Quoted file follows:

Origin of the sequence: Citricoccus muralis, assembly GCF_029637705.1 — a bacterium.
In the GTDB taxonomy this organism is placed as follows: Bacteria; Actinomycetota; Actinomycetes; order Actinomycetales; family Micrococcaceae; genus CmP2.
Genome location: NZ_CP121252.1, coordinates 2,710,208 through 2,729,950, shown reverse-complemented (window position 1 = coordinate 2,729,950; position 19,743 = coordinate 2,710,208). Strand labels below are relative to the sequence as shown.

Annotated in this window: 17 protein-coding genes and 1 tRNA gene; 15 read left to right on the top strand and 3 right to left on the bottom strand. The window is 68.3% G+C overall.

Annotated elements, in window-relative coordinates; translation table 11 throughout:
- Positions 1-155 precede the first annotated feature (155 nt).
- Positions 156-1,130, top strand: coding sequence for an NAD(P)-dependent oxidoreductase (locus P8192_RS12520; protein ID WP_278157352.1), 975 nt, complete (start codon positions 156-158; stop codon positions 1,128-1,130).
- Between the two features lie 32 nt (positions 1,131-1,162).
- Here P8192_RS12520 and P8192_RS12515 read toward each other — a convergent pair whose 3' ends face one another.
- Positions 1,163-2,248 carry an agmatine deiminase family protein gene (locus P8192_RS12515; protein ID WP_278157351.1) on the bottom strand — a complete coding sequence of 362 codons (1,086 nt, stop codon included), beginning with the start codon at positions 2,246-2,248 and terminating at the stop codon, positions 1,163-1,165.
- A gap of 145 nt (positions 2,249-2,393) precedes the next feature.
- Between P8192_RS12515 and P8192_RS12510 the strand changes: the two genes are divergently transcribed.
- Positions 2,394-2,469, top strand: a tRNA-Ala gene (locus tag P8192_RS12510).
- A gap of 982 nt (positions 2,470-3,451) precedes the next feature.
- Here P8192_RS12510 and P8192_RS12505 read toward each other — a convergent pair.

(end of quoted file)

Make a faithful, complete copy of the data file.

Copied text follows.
Origin of the sequence: Citricoccus muralis, assembly GCF_029637705.1 — a bacterium.
In the GTDB taxonomy this organism is placed as follows: Bacteria; Actinomycetota; Actinomycetes; order Actinomycetales; family Micrococcaceae; genus CmP2.
Genome location: NZ_CP121252.1, coordinates 2,710,208 through 2,729,950, shown reverse-complemented (window position 1 = coordinate 2,729,950; position 19,743 = coordinate 2,710,208). Strand labels below are relative to the sequence as shown.

Annotated in this window: 17 protein-coding genes and 1 tRNA gene; 15 read left to right on the top strand and 3 right to left on the bottom strand. The window is 68.3% G+C overall.

Annotated elements, in window-relative coordinates; translation table 11 throughout:
- Positions 1-155 precede the first annotated feature (155 nt).
- Positions 156-1,130, top strand: coding sequence for an NAD(P)-dependent oxidoreductase (locus P8192_RS12520; protein ID WP_278157352.1), 975 nt, complete (start codon positions 156-158; stop codon positions 1,128-1,130).
- Between the two features lie 32 nt (positions 1,131-1,162).
- Here P8192_RS12520 and P8192_RS12515 read toward each other — a convergent pair whose 3' ends face one another.
- Positions 1,163-2,248 carry an agmatine deiminase family protein gene (locus P8192_RS12515; protein ID WP_278157351.1) on the bottom strand — a complete coding sequence of 362 codons (1,086 nt, stop codon included), beginning with the start codon at positions 2,246-2,248 and terminating at the stop codon, positions 1,163-1,165.
- A gap of 145 nt (positions 2,249-2,393) precedes the next feature.
- Between P8192_RS12515 and P8192_RS12510 the strand changes: the two genes are divergently transcribed.
- Positions 2,394-2,469, top strand: a tRNA-Ala gene (locus tag P8192_RS12510).
- A gap of 982 nt (positions 2,470-3,451) precedes the next feature.
- Here P8192_RS12510 and P8192_RS12505 read toward each other — a convergent pair.